SALT LAKE CITY — Gale Sayers might be remembered as much today for his connection to the movie “Brian’s Song” as he is for his considerable exploits on the football field. The movie is one of the greatest sports films ever made, if it could even be labeled as such. Sports was merely the medium for portraying friendship and the potential for men of disparate races, personalities and backgrounds to form a deep connection.
During the mid-1960s, at the height of the civil rights struggle, Sayers, a Black man, and teammate Brian Piccolo, a White man, formed a friendship. They became the first Black and White players to share a room on the road. Their friendship blossomed when Sayers was recovering from a devastating knee injury and deepened when Piccolo was fighting a losing battle for his life against cancer.
Upon receiving the George S. Halas Courage Award for his comeback in 1969 from a terrible knee injury, Sayers gave a moving speech about his friend. It’s worth reading all of his remarks, but here are a few of them:
“ … Now you flatter me by giving me this award, but I say to you here and now, Brian Piccolo is the man of courage who should receive the George S. Halas Award. It’s mine tonight — and Brian Piccolo’s tomorrow. I love Brian Piccolo. And I’d like all of you to love him too. And tonight, you hit your knees. Please, ask God to love him.”
Piccolo died a few weeks later.
When Sayers passed away at 77 this week, it was nice to imagine that those two had a joyous reunion in the next life.
Piccolo had joined the Bears as a free agent and served as Sayers’ backup. He replaced him when Sayers was injured and then moved to fullback and played alongside his friend when Sayers returned for the 1969 season. After scoring a touchdown in the ninth game, Piccolo asked to be removed from the game and complained that it was difficult to breathe. Seven months later he was dead.
Sayers was never the same player after that.
A little background: There have been few players who have had more raw talent than Sayers. As they are wont to do, fans and media tend to favor contemporary players in evaluating the game’s best, but athletes must be measured against those of their own generation — even those who played before turf, before TV, before PEDs, before weight training, before million-dollar contracts, before career-prolonging surgical advances.
It doesn’t help Sayers’ case that his career really consisted of less than five seasons. Midway through the 1968 season — only his fourth in the league — Sayers planted his right foot to cut upfield and was hit on that knee by Kermit Alexander, tearing cartilage and two ligaments. This was long before doctors could truly repair such injuries. Nowadays, Adrian Peterson can tear an ACL and come back months later and rush for a league-leading 1,400 yards. But in the ’60s it meant the end of a career or a serious reduction in ability.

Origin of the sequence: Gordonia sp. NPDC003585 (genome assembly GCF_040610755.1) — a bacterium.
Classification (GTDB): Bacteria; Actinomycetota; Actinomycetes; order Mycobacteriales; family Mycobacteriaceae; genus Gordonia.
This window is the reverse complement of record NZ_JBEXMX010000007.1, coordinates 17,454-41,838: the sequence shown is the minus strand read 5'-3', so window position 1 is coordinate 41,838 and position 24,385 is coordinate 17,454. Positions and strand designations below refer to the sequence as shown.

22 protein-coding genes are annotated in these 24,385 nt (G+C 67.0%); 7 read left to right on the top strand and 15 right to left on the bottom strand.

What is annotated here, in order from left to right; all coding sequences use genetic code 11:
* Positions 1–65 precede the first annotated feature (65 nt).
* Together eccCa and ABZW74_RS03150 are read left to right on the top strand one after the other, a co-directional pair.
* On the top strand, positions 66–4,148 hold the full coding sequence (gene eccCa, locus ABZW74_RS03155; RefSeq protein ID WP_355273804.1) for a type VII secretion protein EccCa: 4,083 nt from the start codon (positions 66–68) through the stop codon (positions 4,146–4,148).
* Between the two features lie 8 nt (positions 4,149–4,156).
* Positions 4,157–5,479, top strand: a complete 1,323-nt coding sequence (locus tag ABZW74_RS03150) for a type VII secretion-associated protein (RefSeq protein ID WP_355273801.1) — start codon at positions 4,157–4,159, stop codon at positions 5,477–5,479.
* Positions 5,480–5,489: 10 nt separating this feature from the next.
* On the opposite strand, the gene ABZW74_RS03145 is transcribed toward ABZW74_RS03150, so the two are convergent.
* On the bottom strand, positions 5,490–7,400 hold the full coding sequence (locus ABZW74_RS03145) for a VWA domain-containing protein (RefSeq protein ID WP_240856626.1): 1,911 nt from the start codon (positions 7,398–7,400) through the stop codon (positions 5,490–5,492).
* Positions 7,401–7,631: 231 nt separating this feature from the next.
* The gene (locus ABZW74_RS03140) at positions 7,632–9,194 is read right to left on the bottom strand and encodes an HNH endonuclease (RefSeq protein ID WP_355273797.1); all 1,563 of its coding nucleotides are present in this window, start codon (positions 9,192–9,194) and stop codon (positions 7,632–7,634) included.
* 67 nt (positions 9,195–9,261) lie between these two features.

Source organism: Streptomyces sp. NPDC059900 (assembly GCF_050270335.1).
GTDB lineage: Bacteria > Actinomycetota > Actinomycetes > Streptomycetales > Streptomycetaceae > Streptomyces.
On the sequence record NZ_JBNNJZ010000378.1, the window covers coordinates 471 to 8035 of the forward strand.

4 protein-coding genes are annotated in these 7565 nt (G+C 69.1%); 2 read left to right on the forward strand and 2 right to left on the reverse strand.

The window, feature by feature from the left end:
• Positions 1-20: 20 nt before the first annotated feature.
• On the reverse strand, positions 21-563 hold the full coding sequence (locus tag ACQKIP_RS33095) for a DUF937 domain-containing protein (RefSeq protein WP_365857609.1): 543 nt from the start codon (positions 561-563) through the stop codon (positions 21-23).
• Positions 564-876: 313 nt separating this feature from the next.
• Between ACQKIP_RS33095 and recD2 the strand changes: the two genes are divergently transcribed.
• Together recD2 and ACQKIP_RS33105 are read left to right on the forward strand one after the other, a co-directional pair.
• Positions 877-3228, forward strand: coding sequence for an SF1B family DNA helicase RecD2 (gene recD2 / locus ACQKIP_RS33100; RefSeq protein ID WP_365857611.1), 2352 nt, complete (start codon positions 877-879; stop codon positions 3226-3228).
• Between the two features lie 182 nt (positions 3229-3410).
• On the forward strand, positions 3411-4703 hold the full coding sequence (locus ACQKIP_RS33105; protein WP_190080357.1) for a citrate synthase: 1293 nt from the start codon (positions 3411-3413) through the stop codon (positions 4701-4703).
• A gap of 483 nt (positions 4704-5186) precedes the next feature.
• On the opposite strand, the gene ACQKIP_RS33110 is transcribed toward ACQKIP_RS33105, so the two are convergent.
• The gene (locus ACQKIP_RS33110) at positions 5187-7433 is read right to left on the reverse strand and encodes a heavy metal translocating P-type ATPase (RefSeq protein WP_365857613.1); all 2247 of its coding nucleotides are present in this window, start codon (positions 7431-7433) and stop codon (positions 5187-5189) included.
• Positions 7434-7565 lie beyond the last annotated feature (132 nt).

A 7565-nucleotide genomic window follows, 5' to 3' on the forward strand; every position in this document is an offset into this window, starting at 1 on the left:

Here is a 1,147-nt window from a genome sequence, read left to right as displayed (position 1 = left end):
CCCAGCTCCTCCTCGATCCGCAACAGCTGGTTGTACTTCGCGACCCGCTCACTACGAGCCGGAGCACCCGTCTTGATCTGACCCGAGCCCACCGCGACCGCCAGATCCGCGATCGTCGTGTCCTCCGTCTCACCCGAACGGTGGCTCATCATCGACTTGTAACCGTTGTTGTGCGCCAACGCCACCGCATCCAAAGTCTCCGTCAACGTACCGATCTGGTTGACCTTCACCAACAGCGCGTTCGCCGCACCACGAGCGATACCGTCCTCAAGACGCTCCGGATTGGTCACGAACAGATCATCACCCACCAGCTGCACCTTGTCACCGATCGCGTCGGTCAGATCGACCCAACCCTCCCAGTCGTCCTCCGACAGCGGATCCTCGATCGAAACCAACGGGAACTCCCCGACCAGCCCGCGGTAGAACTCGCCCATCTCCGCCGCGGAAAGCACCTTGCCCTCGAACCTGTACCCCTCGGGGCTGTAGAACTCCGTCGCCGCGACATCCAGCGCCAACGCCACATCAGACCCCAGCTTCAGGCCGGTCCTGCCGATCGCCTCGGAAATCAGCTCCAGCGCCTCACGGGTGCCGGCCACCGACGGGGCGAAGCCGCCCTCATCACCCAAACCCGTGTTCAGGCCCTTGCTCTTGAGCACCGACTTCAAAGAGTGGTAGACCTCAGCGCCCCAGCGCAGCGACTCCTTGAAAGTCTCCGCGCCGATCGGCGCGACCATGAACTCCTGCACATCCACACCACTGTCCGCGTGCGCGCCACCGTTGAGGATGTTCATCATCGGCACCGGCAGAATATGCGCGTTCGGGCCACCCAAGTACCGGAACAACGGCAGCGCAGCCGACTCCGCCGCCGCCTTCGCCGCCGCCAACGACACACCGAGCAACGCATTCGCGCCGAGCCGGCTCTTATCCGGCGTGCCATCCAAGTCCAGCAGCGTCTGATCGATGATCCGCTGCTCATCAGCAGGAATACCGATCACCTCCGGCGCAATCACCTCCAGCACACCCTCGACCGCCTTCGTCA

“The injury was only serious because they had to saw through muscles and nerves,” said Sayers.
He returned in 1969 and played all 14 games, rushing for a league-leading 1,032 yards and eight touchdowns, but his speed, cutting and acceleration were clearly diminished. It is a testament to his talent that he was able to play as well as he did, with a bum knee. Before the 1970 season started, Sayers injured the left knee. He tried to play anyway even though it was obvious he was injured, and then he reinjured the knee. He underwent more surgery and attempted to return in 1971, but he injured an ankle. He retired. In his final two seasons he played in only four games and rushed for 90 yards and zero touchdowns.
His final statistics don’t look like Hall of Fame material at first glance — 4,996 yards and 39 touchdowns, but a closer look reveals more. In a short span (1965 to 1969), he averaged five yards per carry, returned six kickoffs and two punts for touchdowns and caught nine touchdown passes, giving him a total of 56 touchdowns in 41⁄2 seasons — that’s 56 touchdowns in 68 games.
Sayers was inducted into the Hall of Fame at the age of 34, making him the youngest inductee ever. Despite his short career, he was named to the NFL’s 50th, 75th and 100th Anniversary All-Time teams.
Sayers was unstoppable in the open field, weaving in and out of traffic, feinting, cutting, dodging, sprinting. For the defense it was like trying to catch a border collie. “Give me 18 inches of daylight; that’s all I need,” he once said.
As a rookie in 1965, he scored 22 touchdowns in 14 games — 14 rushing, six receiving, one punt return, one kick return. He had only 166 rushing attempts, which means he scored a touchdown every 11.8 carries. When O.J. Simpson finally broke Sayers’ season-touchdown record with 23 in 1975, he had 329 rushing attempts.
That year Sayers set the still-standing record of six touchdowns in one game and easily could have had a seventh except his coach pulled him out of the game with the Bears on the goal line, allowing a teammate to score instead. Sayers took a screen pass 80 yards for a touchdown, then scored on runs of 21, 7, 50 and 1 yard, followed by a punt return of 85 yards for his sixth touchdown.
“The greatest performance in the National Football League history was that performance,” said Mike Ditka, Sayers teammate and a future Bears head coach.
“NFL players … were just highway cones for this guy to run around,” one observer said.
One can only wonder what he might have done had he played on a good team or if surgical techniques had been more advanced. But he made his lasting mark, through his athleticism and the friendship he struck up with his teammate.